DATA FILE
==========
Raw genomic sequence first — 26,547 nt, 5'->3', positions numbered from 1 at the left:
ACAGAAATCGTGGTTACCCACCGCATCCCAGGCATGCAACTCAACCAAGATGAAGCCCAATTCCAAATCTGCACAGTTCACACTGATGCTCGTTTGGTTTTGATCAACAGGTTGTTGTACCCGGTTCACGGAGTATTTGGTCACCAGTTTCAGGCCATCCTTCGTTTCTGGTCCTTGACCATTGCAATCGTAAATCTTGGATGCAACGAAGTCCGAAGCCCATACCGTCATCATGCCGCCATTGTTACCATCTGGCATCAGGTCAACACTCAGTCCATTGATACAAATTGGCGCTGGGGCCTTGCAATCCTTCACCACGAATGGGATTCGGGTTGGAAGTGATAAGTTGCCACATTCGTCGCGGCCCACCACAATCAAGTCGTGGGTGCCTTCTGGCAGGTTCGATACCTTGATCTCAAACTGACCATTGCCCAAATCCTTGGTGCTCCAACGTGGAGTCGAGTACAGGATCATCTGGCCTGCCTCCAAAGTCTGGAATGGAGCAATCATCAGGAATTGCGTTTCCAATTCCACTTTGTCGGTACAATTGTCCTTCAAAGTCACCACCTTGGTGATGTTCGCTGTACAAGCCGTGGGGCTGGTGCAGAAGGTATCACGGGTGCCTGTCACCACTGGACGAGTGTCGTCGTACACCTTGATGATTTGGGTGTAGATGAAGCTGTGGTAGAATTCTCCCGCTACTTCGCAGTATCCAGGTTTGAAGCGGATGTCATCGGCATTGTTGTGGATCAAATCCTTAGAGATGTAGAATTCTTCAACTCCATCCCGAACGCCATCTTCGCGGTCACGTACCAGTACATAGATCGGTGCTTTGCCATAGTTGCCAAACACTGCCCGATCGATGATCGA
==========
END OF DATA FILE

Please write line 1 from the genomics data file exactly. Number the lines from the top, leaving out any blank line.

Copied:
Raw genomic sequence first — 26,547 nt, 5'->3', positions numbered from 1 at the left: